Fiddleback University - Take a One Day knife making class

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Whether you are learning how to make your first knife, or looking to improve your current knife production as a professional knife maker, Fiddleback University will give you the skills necessary to meet your next goal in your knife making journey.

In person classes are taught by Andy Roy of Fiddleback Forge. Well into his second decade as a professional and prolific knife maker, Andy has made (and SOLD) tens of thousands of knives over his career. Andy Roy has long list of established professional knife makers that were former apprentices, now making their own way with their own brands. Andy not only understands how to systematize the process of knife making, but how to teach those streamlined processes to others. Andy's passion for teaching and paying it forward are the only thing greater than his passion for creating beautiful knives.

Save yourself countless hours of frustration learning how to make knives and sign up for a course at Fiddleback Forge's shop in Norcross, GA just outside of Atlanta.

NOTE: This is NOT a forging class. We use hammers as little as possible!


What you will make in class:

  • 9" or smaller fixed blade knife. You can choose a Fiddleback model, or design your own
    • Handle type will be a full tang style
    • Steel will be carbon steel, to guarantee the needed heat treating process can be done within the classes time
    • Handle material will be your choice of micarta or wood, with micarta liners and G10 pinstripes ... chosen from Fiddleback Forge's current stock

Skills you will learn include:

  • Use the stock removal method for shaping a knife "blank" to exact specs.
  • Prepare and glue up handle materials, including scales and liners
  • lighten the steel beneath the handle scales and prepare for attaching handle scales
  • Properly gauge and mark handle pin placement
  • Marking the blade for proper width during grinding process
  • Create a desireable texture on the "flats" of your blade
  • Perform the initial primary grind to match evenly while creating the desired geometry and thickness
  • Perform a proper heat treat cycle for your knife's steel for optimal hardness and performance
  • Use pinning and epoxy to properly attach handle scales to the blade
  • Shape handle materials quickly, efficiently, evenly, and beautifully
  • Finalize the grinds after heat treatment of steel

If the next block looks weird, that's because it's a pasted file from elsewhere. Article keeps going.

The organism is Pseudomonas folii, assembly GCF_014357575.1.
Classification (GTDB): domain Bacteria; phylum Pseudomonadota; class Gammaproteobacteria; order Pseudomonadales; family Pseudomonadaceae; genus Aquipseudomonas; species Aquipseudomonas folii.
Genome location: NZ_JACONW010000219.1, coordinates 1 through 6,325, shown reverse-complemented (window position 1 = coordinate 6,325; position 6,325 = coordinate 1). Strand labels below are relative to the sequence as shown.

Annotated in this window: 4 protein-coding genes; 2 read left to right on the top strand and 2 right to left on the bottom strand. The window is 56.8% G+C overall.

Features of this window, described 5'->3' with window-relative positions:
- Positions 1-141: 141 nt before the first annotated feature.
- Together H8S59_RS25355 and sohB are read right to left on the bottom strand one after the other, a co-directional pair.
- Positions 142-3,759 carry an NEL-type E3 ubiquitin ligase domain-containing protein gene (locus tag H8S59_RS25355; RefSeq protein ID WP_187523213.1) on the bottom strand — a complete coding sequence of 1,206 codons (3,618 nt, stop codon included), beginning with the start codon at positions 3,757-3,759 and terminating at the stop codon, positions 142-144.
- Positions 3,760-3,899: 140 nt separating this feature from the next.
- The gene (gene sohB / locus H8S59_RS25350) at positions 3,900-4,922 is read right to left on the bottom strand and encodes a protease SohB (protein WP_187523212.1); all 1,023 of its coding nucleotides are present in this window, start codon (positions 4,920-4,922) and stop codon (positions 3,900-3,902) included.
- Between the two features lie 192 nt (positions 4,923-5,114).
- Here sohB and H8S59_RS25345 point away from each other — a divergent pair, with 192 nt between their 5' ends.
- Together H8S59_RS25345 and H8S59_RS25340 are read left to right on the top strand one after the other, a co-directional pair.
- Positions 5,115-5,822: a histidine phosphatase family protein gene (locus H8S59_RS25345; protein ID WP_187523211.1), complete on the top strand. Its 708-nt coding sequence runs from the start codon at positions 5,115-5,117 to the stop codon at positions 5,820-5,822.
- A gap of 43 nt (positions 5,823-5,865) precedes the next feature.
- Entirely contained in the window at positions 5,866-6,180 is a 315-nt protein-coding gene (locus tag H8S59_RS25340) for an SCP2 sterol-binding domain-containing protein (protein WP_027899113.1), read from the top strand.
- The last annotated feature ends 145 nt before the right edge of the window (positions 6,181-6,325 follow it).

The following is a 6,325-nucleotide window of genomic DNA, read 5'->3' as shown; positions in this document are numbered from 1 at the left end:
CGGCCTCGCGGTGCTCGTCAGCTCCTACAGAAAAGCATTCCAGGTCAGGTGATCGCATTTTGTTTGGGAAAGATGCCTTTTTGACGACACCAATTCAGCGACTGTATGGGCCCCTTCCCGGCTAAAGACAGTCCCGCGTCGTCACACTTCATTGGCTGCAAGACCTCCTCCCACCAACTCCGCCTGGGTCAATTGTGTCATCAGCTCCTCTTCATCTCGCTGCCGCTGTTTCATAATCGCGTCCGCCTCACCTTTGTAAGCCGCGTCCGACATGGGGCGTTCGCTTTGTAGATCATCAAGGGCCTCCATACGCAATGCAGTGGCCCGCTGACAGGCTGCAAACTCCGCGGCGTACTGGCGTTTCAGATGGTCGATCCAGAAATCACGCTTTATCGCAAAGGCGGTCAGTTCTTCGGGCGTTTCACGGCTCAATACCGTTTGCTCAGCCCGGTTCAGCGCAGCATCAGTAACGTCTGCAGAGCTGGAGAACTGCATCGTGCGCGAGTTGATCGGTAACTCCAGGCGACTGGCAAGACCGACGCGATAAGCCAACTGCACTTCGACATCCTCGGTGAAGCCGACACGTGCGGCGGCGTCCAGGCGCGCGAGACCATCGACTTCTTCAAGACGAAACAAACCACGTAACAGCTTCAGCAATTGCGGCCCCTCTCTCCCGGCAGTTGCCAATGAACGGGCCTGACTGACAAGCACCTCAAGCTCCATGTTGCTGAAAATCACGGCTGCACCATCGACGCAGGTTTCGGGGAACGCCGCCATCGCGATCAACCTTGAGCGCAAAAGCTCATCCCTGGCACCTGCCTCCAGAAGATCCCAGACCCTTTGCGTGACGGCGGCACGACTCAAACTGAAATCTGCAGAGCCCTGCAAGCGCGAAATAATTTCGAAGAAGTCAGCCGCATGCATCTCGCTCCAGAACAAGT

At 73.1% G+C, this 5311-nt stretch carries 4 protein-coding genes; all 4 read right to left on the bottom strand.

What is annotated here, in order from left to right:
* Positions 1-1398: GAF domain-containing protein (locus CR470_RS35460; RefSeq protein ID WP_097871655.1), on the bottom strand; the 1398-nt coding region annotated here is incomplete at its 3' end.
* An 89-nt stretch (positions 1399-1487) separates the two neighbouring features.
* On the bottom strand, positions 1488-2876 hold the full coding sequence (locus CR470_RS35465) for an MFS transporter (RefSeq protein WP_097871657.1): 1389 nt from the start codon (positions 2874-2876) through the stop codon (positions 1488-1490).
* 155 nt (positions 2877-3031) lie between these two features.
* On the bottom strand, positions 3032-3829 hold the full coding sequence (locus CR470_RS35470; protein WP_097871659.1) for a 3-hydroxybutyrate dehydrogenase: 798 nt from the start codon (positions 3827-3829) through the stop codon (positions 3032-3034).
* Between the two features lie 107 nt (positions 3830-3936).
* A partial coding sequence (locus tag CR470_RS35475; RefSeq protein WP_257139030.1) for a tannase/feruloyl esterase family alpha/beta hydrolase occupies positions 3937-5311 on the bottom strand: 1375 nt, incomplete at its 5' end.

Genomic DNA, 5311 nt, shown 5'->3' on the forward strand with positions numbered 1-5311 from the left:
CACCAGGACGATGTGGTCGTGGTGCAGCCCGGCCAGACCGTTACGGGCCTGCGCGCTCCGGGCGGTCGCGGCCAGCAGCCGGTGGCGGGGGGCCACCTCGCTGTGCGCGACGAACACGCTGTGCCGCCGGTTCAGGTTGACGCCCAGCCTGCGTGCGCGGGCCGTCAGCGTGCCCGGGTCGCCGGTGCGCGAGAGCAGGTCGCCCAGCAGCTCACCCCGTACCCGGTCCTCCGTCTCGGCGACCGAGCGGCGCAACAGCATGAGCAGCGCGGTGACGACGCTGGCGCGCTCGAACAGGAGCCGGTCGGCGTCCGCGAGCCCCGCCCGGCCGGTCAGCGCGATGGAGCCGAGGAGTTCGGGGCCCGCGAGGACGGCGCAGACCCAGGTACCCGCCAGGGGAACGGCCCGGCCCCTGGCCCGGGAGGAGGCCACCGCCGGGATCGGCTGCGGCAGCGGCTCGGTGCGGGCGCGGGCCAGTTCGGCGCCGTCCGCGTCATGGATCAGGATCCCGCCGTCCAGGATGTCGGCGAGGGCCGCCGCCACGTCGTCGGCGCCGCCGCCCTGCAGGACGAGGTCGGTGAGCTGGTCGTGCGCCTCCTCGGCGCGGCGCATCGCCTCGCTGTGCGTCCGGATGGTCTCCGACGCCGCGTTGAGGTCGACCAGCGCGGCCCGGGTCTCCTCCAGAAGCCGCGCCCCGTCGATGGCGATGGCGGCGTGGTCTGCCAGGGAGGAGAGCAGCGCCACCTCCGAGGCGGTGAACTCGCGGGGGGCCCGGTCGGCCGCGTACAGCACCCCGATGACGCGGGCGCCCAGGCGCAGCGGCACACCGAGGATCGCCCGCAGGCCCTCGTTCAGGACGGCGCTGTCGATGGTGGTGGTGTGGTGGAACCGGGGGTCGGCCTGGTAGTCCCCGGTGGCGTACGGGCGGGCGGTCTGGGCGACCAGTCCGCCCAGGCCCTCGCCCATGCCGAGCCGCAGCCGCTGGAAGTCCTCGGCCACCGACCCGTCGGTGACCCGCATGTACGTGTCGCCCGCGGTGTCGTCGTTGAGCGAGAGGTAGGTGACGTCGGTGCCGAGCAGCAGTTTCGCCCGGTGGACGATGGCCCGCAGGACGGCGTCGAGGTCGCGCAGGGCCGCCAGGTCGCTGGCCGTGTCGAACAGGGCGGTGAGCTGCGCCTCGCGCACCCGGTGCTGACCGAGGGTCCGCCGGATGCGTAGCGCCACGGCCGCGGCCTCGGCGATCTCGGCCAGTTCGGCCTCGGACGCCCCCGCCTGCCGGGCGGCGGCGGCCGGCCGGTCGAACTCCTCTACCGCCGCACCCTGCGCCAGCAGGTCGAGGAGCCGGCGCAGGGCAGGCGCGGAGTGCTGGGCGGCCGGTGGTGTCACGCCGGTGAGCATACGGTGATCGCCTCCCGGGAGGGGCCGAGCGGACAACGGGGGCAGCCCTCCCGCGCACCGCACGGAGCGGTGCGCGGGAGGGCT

• Finalize the finish of the handle materials to achieve desired look and/or feel
  • Final sharpening of your knife

...And of course, all the tools and materials needed for all the steps above!


What you get from the class:

  • Awesome new skills in knife-making using stock removal methods.
  • A knife that you made with your own hands, while working side by side with a professional knife maker!
  • You'll be the envy of all your normie friends who can't make a knife!
  • A good time, and likely a good story to tell.
  • First dibs on purchasing the knife made by Andy Roy during the class session

What is provided with the class:

  • Steel: A bar of carbon steel.
  • Handle materials: Micarta handle scales, micarta liners, G10 liners, micarta pins
  • Expendable materials: Grinder belts, epoxy, sandpaper, and other one-time-use materials needed to complete the knife
  • Equipment access: Grinders, buffers, saws, drill presses, clamps, sanding discs, and other equipment.
  • Access to basic safety gear: Masks, eye protection, and ear plugs.

What is NOT provided with the class:

  • Travel Expenses
    • Transportation
    • Lodging
    • Meals

What to expect:

  • Make a functional knife using the stock removal method.
    (Again, this is not a forging class.)
  • You'll get plenty of one to one instruction, each class is limited to only 2 people maximum!
  • Prepare to get dirty! Making knives is a dirty business. You'll create alot of dust. Although the shop is equipped nicely with a dust collection system and air filtration, expect to get dirty.
  • Prepare to start early, class begins at 8AM. If you are a breakfast person, eat beforehand. Expect Atlanta traffic when driving in the area. Norcross is on the south end of Georgia's largest county of almost 1 million people, and it sits between them and Atlanta.
  • Andy will usually break for lunch around 12-ish, depending on where you are in the process. There are several great restaurants nearby. You can expect a good place to eat, and a good laugh with Andy while there. After you've completed the process, you'll have time to work on any skill area that you found yourself weakest in, or that you need more help with.

What to wear, and safety gear:

  • You will do alot of grinding. The whole process uses quite a few different grinders and attachments. Don't wear lose fitting or excessivley baggie clothes.
  • The shop is heated and cooled in the "dirty area" but is in an open warehouse for the "clean" parts. The warehouse isn't heated or cooled, so whatever the weather is that day outside, it influences the inside temp.
  • Wear shoes that will protect your feet and that you can stand on a hard floor comfortably for much of the day. While the shop is as clean and safe as a shop can be, you are working with shop equipment, hot steel, sparks, etc. Protect your feet. Pants are encouraged as well.
  • You'll wear a full respirator when in the "dirty area" of the shop where grinders are. Also expect to wear eye protection if the respirator you use does not have it built in.
  • Ear protection is encouraged, but not required. Electronic ear protection designed for shooting are great because you can hear instructions, while blocking louder noises. But ear plugs are fine.